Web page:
Wednesday, December 27, 2006

GM credit talks boost price of Delphi shares

Tuesday, November 28, 2006
GM credit talks boost price of Delphi shares
Investors believe the bankrupt auto parts supplier will be able to limit in liabilities.
Steven Church / Bloomberg News

NEW YORK -- Delphi Corp. shares have climbed sevenfold this year because of speculation the bankrupt auto supplier will limit billions of dollars in claims by former owner General Motors Corp., two consultants said.

Appaloosa Management LP, a hedge fund, has become Delphi's biggest shareholder since the October 2005 bankruptcy filing. The shares, now trading at around $2, might top $14 if Delphi were to succeed in shedding GM's claims entirely, bankruptcy lawyer David M. Powlen said Monday at a conference in New York.

"Appaloosa has bet that GM's claims are not legitimate," Shaun K. Donnellan, chief executive officer of turnaround company Glass & Associates, said at the Distressed Investing 2006 Conference. Appaloosa President David Tepper didn't immediately return a call seeking comment.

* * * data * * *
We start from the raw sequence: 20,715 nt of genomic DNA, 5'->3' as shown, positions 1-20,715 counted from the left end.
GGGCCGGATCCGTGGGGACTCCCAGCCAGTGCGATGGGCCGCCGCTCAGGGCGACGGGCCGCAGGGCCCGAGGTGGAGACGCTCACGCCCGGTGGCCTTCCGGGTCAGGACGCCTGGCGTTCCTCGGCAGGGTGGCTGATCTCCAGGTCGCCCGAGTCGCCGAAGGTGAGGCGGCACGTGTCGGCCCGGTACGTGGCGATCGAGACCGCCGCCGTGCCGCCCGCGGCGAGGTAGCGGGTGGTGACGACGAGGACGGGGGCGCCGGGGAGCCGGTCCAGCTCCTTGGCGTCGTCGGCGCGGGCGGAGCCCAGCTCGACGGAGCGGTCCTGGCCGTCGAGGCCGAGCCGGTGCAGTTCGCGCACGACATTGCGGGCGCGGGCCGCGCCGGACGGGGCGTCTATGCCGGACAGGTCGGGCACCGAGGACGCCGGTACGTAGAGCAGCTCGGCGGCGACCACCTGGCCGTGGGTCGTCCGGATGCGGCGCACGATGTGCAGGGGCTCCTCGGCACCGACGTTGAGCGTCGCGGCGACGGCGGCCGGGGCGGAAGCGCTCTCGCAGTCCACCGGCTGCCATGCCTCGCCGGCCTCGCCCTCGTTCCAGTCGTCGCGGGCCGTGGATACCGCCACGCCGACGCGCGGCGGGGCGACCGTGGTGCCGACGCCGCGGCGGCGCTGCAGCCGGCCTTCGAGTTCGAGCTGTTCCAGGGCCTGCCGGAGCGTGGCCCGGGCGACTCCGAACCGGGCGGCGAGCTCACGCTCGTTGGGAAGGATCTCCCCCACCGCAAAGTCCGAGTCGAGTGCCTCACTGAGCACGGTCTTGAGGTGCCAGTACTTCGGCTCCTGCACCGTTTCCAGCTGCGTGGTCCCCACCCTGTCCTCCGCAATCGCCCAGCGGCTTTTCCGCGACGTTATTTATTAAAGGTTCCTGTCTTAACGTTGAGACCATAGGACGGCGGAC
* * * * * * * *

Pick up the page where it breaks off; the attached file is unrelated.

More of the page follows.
Delphi shares have climbed from 29 cents at the start of the year, the biggest gain among the five major U.S. auto-parts makers that have filed for bankruptcy since the start of 2005. The companies, including Dana Corp. and Dura Automotive Systems Inc., blamed rising raw-material costs and slowing production by U.S. automakers GM and Ford Motor Co.

Delphi spokesman Lindsey Williams declined to comment. GM officials didn't immediately return messages seeking comment.

Shares of Troy-based Delphi fell 1 cent to $2.16 in over-the-counter trading Monday, valuing the company at $1.21 billion. Appaloosa, based in Chatham, New Jersey, said in a regulatory filing in August that it owned 52 million Delphi shares, or 9.3 percent of the total outstanding.

Delphi and GM have been trying to negotiate a restructuring plan for months. A lawyer for Detroit-based GM, the world's largest automaker, said in April that Delphi owes the company more than $4 billion. Delphi creditors have claimed GM should pay Delphi, its largest auto-parts supplier, $26 billion.

© Copyright 2006 The Detroit News. All rights reserved.


Post a Comment

<< Home